Hi guys, hi from Andrea Unger! Today, I’d like to introduce some markets that are not as popular as the most commonly traded ones. They belong to the Meat and Soft Commodity Markets and are very interesting.
The Meat Market includes the following futures:
- Live Cattle (LE or LC);
- Lean Hogs (HE or LH);
- Feeder Cattle (GF or FC).
As you can see, these markets can have different codes, so, you can have problems if you stick to one only.
Live Cattle is a very interesting market, especially for those who don’t have large trading capitals. In fact, you can find some interesting approaches also with tight stops ($400-$500).
As it’s quite difficult to find good models in intraday, you can consider overnight. In this case, too, tight stops can work pretty well.
However, keep in mind that these systems also have some cons. As a first thing, their operating session has changed more than once throughout the years. This means that, when you backtest your strategies, you may find some problems due to different operating times.
So, be aware of that and consider either to test on the same session that is valid today also in the past, or to take care of exploring all the different changes that have taken place throughout the years.
Another minor but important issue is that these futures are closed for many hours in the night. So, they can obviously experience some gaps. This may worry some traders, especially because overnight strategies work better on these systems.
You should also remember that these futures have some limit-up and limit-down that stop trading. So, it might happen that, at a certain level, you might not be even able to place your trade. This is particularly dramatic in case you have to place a stop-loss, because if you cannot exit at the desired level because it isn’t possible to trade over or below that level, you’ll obviously be quite frustrated.
Another thing to consider is that Lean Hogs and Feeder Cattle are cash-regulated. This means that, on expiration, they give you the money you gained or take that you lost directly on your trading account. This can cause some problems.
If you have an open position on Live Cattle, you can’t keep it open beyond a certain date. My broker normally sends me some emails when that date is approaching (first notice, last trading day, etc.), so that I can organize myself to roll the position into the new expiry.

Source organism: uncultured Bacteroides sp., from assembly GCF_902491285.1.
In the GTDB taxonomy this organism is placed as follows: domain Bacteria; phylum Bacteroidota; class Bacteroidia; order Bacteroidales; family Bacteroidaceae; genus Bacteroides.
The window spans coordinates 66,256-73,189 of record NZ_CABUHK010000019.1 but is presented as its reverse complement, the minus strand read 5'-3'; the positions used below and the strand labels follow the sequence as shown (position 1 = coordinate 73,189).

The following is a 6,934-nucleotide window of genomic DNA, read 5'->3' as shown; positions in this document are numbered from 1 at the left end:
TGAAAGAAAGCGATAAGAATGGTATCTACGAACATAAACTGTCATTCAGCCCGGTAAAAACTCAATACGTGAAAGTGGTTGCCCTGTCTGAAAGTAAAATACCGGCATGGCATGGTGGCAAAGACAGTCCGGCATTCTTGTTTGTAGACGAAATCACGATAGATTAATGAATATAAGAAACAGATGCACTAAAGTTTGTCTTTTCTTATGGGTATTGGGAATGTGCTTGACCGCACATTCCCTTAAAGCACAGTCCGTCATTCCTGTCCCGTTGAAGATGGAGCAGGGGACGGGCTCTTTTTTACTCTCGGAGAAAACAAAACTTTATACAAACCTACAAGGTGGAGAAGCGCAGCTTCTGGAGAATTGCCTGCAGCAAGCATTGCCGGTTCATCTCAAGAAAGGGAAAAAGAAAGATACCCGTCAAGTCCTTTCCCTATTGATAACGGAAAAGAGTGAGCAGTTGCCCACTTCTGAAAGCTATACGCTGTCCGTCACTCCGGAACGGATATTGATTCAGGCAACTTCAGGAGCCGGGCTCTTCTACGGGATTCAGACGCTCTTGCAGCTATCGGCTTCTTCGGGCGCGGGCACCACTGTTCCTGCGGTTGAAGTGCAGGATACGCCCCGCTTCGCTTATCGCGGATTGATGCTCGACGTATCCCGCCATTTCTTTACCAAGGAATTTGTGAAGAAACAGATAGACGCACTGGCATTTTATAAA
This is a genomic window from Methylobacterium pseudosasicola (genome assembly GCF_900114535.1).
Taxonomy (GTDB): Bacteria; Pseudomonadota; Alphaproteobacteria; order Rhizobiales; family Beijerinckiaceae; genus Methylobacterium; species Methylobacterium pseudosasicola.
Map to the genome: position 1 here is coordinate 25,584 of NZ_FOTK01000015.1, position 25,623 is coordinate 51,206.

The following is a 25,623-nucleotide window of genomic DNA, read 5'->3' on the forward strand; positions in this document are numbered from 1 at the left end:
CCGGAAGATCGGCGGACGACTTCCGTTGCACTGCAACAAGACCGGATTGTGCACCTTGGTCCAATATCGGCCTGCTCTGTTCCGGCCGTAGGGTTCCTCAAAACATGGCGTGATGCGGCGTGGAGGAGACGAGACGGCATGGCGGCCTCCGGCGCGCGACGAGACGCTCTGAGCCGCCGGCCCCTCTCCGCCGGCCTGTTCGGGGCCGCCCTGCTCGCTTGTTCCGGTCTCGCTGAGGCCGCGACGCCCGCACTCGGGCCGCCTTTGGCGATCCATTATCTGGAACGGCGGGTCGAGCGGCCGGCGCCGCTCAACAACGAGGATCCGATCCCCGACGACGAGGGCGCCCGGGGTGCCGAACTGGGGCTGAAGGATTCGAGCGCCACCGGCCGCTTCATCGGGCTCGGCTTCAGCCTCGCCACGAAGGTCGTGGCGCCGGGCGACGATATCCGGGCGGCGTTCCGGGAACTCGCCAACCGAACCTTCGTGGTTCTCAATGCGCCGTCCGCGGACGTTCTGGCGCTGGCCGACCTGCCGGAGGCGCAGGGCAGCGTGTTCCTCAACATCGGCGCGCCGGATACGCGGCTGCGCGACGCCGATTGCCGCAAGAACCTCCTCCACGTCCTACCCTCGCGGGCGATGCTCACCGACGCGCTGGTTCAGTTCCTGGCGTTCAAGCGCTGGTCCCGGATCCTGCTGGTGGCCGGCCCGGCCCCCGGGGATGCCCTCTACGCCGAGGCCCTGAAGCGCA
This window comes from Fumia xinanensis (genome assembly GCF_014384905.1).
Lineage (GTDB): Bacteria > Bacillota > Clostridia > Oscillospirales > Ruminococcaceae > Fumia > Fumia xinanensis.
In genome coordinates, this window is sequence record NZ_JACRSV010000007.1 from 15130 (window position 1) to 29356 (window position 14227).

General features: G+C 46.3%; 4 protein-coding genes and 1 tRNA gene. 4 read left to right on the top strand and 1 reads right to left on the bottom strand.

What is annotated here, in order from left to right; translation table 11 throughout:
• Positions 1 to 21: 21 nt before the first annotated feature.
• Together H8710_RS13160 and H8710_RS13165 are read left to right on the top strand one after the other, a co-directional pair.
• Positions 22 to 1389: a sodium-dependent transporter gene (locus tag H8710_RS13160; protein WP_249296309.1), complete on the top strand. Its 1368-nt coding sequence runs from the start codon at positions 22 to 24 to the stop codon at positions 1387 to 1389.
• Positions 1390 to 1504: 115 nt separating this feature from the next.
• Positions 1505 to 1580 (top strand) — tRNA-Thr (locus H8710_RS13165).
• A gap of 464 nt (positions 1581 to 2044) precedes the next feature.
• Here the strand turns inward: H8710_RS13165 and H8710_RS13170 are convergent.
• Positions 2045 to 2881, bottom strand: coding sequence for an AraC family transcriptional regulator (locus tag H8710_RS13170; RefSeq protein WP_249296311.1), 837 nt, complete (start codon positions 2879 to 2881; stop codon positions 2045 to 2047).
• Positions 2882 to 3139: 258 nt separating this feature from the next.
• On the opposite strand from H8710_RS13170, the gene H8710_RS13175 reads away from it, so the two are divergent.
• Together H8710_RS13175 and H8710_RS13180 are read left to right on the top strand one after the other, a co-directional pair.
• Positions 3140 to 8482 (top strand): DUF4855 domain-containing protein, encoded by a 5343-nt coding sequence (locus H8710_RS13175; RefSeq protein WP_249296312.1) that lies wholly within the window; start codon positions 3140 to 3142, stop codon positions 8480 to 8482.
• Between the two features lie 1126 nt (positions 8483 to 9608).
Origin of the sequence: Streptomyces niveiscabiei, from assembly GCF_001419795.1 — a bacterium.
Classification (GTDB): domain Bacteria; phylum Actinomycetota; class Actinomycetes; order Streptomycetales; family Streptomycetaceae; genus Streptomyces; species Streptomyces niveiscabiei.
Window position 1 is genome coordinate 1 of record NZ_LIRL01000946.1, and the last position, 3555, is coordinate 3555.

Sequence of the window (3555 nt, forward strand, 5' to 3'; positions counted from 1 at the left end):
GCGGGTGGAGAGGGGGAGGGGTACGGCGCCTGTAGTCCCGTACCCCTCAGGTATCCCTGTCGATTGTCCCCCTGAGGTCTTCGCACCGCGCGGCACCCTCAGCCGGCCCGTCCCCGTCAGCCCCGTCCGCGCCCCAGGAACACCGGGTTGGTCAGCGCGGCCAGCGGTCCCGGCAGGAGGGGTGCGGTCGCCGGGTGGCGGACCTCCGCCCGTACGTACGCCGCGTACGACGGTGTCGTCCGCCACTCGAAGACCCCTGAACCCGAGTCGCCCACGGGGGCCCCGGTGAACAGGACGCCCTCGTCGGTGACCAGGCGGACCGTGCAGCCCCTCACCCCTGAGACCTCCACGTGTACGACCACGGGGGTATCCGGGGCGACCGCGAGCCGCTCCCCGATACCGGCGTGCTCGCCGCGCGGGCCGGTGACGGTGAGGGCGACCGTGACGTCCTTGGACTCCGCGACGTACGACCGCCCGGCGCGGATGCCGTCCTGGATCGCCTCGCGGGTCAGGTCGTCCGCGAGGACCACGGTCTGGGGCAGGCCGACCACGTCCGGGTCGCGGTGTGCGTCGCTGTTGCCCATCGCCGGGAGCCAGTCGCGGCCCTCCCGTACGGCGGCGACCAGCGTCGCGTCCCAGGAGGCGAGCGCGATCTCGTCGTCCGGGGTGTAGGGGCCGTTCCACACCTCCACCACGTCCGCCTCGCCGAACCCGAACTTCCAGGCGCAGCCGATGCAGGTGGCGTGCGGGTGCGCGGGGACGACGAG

In the case with Lean Hogs and Feeder Cattle, my broker doesn’t send me any email, because there’s no problem with the settlement of futures, as I simply cash it. The point is that, sometimes, when you have plenty of strategies working, you forget about your positions (it happened to me twice) and reach the expiry with an open position. So, you have to wait a couple of days before they pay or withdraw the money from your account for that specific position.
Sometimes, this makes you feel quite lost in the middle of nowhere. You don’t know exactly what to do and can’t roll into the new expiry, because the previous position is still open. This isn’t dramatic, but you should consider it when you trade these futures.
The Soft Market gathers some interesting commodities. These include Cocoa and Sugar, which are both interesting markets. Sugar is very liquid, whereas Cocoa is a bit less liquid. I think it’s better to trade them overnight. You can trade both of them – but Cocoa in particular – with tight stops, so you don’t need a large capital.
The Soft Commodity Market also includes Coffee. This is an interesting market as well, even if it’s very nervous. So, pay special attention and, if you’re a beginner, consider focusing on quieter and less dangerous markets.
Coffee is good for intraday but, as its moves are very fast and sudden, it can be hard to manage it, especially at the beginning of your trading activity. So, even if it’s very interesting, you’d better consider it at a later stage.
Another possible problem with Cocoa, Sugar and Coffee is that they are exchanged on ICE. Differently from Globex, which allows you to buy data at a lower fee if you are a non-professional, ICE requires a high monthly fee (over $100/month) that cannot be reduced. This may ruin your plans for this market, as you might feel that this cost is excessive, if you compare it to the benefits you might have in trading these futures.
Although we’re not talking about indexes, I remind you that the e-Mini Russell has recently moved to the ICE market.
To conclude, these are nice markets, but you have to pay an extra fee to get data. So, they may not be something that you want to consider at an early stage.
That’s all about the meat and soft markets. Stay tuned and look for other posts about markets in our blog.
Ciao from Andrea Unger!